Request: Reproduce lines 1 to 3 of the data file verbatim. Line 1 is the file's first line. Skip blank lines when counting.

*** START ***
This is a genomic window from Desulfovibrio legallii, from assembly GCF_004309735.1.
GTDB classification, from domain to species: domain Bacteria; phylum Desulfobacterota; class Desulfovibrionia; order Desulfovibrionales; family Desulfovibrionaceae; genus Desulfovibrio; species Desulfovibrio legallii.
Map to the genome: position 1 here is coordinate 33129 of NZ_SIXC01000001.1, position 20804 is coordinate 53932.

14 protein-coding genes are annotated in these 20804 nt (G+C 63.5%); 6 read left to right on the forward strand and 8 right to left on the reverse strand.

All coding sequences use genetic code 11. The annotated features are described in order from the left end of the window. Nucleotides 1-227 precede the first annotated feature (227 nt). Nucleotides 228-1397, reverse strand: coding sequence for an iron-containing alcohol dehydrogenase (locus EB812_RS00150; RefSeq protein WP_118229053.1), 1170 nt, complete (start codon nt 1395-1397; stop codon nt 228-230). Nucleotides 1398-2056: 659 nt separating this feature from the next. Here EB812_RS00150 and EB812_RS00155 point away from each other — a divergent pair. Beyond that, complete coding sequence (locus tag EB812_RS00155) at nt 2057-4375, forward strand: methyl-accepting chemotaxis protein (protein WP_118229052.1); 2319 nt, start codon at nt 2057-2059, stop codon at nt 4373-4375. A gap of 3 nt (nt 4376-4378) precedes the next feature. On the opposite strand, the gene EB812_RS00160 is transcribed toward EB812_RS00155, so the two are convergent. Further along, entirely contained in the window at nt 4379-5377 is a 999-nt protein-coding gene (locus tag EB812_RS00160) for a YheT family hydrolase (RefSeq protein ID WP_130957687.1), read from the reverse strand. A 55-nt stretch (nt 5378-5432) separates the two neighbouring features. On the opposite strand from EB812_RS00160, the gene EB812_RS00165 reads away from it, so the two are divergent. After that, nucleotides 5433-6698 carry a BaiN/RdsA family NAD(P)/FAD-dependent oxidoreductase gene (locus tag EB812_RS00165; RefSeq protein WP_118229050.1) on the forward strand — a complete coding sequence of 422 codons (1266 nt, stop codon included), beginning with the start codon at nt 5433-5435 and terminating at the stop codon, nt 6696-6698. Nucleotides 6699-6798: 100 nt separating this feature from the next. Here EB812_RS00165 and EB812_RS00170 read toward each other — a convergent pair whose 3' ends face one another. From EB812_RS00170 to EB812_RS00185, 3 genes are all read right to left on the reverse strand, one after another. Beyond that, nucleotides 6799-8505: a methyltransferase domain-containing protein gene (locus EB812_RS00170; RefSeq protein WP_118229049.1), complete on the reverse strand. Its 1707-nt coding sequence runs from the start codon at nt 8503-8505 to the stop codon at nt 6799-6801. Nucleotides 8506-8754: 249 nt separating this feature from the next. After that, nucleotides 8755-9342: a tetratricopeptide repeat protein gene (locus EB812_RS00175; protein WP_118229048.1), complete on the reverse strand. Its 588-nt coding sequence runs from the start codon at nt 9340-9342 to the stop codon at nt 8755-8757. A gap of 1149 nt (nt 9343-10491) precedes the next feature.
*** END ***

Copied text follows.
This is a genomic window from Desulfovibrio legallii, from assembly GCF_004309735.1.
GTDB classification, from domain to species: domain Bacteria; phylum Desulfobacterota; class Desulfovibrionia; order Desulfovibrionales; family Desulfovibrionaceae; genus Desulfovibrio; species Desulfovibrio legallii.
Map to the genome: position 1 here is coordinate 33129 of NZ_SIXC01000001.1, position 20804 is coordinate 53932.